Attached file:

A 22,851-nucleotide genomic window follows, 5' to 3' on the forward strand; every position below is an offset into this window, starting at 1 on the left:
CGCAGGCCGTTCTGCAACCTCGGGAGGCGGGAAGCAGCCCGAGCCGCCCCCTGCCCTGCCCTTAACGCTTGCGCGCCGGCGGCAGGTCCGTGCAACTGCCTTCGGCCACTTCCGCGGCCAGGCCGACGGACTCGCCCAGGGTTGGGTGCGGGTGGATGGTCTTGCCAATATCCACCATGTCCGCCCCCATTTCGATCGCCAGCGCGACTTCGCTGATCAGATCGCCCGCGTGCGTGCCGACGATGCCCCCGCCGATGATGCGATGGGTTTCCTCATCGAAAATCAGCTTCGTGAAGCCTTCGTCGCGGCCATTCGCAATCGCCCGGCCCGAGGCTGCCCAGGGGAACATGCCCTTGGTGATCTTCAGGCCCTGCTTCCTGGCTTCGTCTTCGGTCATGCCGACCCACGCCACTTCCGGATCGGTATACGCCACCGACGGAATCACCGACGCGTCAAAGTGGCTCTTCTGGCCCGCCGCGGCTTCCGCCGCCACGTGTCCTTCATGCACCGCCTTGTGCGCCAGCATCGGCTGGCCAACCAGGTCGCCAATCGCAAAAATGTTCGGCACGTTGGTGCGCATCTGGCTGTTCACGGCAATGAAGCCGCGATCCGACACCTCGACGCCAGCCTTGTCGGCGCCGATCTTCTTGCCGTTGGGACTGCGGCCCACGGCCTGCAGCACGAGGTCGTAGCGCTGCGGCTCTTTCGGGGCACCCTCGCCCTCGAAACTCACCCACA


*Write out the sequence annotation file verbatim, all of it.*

A 22,851-nucleotide genomic window follows, 5' to 3' on the forward strand; every position below is an offset into this window, starting at 1 on the left:
CGCAGGCCGTTCTGCAACCTCGGGAGGCGGGAAGCAGCCCGAGCCGCCCCCTGCCCTGCCCTTAACGCTTGCGCGCCGGCGGCAGGTCCGTGCAACTGCCTTCGGCCACTTCCGCGGCCAGGCCGACGGACTCGCCCAGGGTTGGGTGCGGGTGGATGGTCTTGCCAATATCCACCATGTCCGCCCCCATTTCGATCGCCAGCGCGACTTCGCTGATCAGATCGCCCGCGTGCGTGCCGACGATGCCCCCGCCGATGATGCGATGGGTTTCCTCATCGAAAATCAGCTTCGTGAAGCCTTCGTCGCGGCCATTCGCAATCGCCCGGCCCGAGGCTGCCCAGGGGAACATGCCCTTGGTGATCTTCAGGCCCTGCTTCCTGGCTTCGTCTTCGGTCATGCCGACCCACGCCACTTCCGGATCGGTATACGCCACCGACGGAATCACCGACGCGTCAAAGTGGCTCTTCTGGCCCGCCGCGGCTTCCGCCGCCACGTGTCCTTCATGCACCGCCTTGTGCGCCAGCATCGGCTGGCCAACCAGGTCGCCAATCGCAAAAATGTTCGGCACGTTGGTGCGCATCTGGCTGTTCACGGCAATGAAGCCGCGATCCGACACCTCGACGCCAGCCTTGTCGGCGCCGATCTTCTTGCCGTTGGGACTGCGGCCCACGGCCTGCAGCACGAGGTCGTAGCGCTGCGGCTCTTTCGGGGCACCCTCGCCCTCGAAACTCACCCACA